At the end of 1895 Schatz moved to Sofia, the capital of Bulgaria, where he lived until 1905. Bulgaria had once been a powerful independent kingdom, but in the fourteenth century it was conquered by the Turks. In 1878 Bulgaria was proclaimed an independent Christian principality, and in 1887 Prince Ferdinand of Saxe-Coburg-Gota-Kohary was appointed Prince of Bulgaria. In his efforts to remove all traces of Turkish rule and emphasize the ancient Slavic elements of Bulgarian culture, he urged artists to reveal the beauty and grace of folk life.

The elite corps of Bulgarian artists needed to realize Ferdinand's ambitious program would require training at a central art academy. Schatz was among the founders of the National School of Fine Arts in Sofia, and its first sculpting instructor, and he also received commissions for prestigious national projects. In 1896 he began work on a series of sculptures portraying Bulgarian folk types.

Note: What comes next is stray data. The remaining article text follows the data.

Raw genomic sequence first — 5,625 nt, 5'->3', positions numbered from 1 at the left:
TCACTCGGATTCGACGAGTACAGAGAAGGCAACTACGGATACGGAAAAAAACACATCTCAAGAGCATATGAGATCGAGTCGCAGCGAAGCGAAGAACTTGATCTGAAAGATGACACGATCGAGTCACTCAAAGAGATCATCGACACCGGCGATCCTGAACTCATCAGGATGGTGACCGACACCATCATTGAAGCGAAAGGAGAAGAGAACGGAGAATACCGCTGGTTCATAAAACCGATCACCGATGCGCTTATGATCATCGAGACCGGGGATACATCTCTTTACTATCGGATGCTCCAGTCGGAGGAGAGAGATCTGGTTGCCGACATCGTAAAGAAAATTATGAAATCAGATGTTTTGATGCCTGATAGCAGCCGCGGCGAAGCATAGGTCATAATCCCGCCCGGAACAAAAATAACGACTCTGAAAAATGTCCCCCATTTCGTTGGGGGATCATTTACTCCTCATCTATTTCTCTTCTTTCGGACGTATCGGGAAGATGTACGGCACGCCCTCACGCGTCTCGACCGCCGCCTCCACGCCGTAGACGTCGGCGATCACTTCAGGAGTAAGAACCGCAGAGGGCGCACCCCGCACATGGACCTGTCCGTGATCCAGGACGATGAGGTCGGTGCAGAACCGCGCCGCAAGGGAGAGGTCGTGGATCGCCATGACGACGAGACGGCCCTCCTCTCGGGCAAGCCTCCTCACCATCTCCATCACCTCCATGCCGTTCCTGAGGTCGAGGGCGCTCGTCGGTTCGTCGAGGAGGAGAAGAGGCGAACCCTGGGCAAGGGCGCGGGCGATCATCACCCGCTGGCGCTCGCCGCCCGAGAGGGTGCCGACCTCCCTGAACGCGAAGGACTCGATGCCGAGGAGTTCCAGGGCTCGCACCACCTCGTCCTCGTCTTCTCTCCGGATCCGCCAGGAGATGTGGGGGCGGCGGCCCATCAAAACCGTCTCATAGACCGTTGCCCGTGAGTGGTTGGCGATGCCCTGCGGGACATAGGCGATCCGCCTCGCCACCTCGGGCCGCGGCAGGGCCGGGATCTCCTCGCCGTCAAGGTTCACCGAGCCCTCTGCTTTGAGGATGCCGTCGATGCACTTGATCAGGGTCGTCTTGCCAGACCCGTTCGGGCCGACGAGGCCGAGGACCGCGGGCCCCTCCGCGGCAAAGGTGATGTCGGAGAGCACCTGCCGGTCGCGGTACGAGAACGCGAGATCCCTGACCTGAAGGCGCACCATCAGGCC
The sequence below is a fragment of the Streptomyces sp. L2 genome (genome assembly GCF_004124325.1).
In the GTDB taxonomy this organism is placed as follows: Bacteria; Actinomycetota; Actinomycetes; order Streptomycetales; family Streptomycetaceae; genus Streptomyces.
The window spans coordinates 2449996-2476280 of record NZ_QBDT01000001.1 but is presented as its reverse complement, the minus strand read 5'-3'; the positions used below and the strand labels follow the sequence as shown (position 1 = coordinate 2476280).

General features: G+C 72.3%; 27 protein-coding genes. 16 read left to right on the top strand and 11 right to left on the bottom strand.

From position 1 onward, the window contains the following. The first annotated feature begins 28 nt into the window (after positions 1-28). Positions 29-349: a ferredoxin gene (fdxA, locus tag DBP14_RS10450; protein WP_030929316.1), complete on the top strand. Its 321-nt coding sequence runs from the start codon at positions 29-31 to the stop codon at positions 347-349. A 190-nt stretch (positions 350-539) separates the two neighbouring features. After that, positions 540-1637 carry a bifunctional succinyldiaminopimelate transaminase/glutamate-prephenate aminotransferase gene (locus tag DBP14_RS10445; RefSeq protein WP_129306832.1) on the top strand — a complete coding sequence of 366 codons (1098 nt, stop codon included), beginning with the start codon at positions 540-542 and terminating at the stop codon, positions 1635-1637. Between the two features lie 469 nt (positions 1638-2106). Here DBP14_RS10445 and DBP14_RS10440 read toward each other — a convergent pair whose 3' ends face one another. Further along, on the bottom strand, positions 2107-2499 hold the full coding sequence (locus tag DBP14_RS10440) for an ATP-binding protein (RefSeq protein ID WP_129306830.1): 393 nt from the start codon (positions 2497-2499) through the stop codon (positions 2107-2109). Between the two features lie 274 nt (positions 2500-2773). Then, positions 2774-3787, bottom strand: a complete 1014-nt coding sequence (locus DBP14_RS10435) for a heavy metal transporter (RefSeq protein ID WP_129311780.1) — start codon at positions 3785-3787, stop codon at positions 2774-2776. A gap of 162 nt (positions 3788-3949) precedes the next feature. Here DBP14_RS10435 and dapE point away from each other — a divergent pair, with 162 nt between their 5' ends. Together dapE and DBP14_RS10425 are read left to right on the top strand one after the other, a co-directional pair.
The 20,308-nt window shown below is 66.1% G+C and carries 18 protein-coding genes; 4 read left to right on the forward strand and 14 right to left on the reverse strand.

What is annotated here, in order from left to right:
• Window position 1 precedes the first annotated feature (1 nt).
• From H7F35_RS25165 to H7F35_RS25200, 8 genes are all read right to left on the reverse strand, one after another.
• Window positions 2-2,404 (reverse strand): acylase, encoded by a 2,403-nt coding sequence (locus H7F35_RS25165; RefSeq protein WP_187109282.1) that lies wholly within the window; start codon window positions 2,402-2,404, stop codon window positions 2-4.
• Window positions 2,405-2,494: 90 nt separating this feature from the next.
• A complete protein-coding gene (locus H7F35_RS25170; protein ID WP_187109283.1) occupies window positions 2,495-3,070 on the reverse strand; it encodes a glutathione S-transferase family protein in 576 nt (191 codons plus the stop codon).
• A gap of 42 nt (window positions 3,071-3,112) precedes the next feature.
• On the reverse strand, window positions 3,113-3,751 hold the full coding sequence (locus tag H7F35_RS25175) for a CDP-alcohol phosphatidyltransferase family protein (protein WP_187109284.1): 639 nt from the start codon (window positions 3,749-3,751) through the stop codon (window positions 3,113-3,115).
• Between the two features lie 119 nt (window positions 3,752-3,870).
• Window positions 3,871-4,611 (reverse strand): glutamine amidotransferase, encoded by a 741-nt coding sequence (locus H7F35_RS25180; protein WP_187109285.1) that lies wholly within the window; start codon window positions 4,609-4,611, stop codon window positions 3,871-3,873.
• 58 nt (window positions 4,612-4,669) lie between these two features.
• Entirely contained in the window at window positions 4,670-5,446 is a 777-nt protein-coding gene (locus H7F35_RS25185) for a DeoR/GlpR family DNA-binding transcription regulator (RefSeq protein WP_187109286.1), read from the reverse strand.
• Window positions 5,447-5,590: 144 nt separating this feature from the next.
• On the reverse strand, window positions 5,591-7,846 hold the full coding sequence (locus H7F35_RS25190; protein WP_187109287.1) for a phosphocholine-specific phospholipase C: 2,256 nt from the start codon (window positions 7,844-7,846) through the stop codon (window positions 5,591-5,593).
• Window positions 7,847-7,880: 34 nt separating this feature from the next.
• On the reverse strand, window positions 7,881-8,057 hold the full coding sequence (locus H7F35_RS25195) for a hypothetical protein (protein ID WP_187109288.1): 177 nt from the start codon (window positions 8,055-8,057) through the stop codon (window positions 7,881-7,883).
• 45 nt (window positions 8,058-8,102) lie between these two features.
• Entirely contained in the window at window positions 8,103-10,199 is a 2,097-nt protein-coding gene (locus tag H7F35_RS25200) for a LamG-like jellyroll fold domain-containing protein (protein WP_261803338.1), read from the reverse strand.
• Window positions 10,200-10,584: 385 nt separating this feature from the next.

Some of these were incorporated in the sculpted setting designed by Schatz for the album given as Prince Ferdinand's official gift for the coronation of Nicholas II of Russia. Public monuments designed by Schatz were erected in a number of Bulgarian towns.

Schatz thus fulfilled a central role in the Bulgarian national enterprise of creating a collective identity by means of artistic images. The expertise he gained during this period would prove valuable in later years, when it came time to formulate the concept behind the Bezalel School in Jerusalem.


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